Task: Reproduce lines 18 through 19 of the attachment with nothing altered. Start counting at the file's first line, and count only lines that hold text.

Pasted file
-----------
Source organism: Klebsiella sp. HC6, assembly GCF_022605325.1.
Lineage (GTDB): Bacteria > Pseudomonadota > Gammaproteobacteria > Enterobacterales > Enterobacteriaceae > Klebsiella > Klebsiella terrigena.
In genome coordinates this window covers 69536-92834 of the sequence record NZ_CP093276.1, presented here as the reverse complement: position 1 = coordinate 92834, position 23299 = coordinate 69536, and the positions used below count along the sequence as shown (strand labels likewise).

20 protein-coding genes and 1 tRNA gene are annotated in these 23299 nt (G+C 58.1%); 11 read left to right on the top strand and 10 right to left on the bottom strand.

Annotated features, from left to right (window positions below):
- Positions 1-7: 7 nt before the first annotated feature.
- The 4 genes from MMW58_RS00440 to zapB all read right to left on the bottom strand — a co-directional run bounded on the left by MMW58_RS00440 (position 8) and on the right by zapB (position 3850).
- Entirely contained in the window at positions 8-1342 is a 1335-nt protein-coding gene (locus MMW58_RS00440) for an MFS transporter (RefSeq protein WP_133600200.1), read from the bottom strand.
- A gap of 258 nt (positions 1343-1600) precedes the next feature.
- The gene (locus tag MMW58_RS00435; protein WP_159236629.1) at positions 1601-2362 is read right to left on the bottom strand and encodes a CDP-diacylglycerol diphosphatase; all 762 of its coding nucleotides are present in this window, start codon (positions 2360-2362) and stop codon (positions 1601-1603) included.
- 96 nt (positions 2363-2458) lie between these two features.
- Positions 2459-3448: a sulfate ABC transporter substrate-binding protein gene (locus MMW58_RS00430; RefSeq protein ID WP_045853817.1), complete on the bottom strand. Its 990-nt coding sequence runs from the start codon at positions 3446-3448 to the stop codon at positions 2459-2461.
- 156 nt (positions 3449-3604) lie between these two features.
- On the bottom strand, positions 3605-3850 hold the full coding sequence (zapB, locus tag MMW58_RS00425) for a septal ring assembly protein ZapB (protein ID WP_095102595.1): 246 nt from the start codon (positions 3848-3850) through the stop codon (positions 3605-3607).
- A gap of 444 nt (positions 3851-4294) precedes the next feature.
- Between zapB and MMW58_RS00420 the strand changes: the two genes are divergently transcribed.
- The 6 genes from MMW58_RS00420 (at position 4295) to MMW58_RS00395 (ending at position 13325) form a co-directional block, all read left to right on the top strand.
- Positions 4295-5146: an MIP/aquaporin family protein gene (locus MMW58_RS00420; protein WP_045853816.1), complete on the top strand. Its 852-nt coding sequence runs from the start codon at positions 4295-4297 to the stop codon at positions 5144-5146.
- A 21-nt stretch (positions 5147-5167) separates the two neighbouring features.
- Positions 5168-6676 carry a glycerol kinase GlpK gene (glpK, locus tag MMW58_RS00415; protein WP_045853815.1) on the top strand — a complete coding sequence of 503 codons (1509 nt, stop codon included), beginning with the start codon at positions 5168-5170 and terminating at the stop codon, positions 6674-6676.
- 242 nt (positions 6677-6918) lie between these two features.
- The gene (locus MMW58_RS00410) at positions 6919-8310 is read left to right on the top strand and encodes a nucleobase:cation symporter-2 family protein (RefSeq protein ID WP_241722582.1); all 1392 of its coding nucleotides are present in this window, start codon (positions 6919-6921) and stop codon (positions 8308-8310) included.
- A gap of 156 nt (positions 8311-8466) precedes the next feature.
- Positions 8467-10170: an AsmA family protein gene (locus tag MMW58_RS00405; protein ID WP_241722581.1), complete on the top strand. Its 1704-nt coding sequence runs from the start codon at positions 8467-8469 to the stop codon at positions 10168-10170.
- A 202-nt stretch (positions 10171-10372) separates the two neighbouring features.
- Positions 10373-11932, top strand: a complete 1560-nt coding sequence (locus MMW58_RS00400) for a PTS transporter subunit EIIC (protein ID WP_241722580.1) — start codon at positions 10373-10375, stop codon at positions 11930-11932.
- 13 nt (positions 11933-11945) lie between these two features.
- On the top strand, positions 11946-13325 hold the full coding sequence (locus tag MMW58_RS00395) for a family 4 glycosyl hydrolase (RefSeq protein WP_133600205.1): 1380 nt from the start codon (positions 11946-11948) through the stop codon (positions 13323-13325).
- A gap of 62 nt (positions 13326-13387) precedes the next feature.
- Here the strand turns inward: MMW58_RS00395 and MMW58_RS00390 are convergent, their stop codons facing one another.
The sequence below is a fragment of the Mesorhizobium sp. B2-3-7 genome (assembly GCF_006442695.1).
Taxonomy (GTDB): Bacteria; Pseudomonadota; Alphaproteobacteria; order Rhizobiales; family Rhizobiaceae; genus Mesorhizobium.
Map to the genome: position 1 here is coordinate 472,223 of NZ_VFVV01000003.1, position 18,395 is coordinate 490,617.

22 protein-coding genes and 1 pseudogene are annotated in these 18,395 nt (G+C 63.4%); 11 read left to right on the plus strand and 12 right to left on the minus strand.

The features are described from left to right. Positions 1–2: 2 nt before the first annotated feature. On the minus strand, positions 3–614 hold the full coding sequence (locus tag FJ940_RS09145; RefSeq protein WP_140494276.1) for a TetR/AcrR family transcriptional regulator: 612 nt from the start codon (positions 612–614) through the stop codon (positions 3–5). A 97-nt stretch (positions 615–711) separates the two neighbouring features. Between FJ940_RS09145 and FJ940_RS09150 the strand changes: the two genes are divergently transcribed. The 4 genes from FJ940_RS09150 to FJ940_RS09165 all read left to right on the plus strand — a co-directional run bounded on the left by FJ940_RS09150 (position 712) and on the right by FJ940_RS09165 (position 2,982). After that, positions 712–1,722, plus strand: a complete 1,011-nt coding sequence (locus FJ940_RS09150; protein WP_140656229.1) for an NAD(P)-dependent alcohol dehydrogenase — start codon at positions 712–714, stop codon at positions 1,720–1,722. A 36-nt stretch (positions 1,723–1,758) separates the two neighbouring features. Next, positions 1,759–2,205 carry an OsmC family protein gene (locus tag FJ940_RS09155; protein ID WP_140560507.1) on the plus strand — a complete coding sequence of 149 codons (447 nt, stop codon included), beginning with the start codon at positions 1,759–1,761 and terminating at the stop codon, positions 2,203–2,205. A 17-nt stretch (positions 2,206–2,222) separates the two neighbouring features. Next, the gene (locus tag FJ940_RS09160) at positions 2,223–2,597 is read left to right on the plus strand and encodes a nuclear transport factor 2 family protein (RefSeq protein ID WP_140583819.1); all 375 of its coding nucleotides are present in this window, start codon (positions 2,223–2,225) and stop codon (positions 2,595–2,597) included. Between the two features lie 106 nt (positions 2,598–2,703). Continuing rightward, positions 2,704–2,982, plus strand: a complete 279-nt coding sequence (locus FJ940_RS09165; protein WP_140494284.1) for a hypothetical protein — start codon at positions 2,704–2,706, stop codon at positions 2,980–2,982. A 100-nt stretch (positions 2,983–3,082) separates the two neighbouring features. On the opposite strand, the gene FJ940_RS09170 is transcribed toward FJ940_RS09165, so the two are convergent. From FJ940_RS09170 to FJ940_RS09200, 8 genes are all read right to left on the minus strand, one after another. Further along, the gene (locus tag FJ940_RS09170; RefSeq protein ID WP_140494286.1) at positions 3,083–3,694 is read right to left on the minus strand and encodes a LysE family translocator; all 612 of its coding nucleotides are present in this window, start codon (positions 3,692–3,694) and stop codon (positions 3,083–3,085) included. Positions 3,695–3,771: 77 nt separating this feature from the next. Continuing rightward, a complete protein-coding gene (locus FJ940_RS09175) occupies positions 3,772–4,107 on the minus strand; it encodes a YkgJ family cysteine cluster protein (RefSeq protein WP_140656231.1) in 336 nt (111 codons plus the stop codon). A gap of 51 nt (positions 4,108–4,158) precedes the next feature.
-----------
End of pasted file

- Positions 4295-5146: an MIP/aquaporin family protein gene (locus MMW58_RS00420; protein WP_045853816.1), complete on the top strand. Its 852-nt coding sequence runs from the start codon at positions 4295-4297 to the stop codon at positions 5144-5146.
- A 21-nt stretch (positions 5147-5167) separates the two neighbouring features.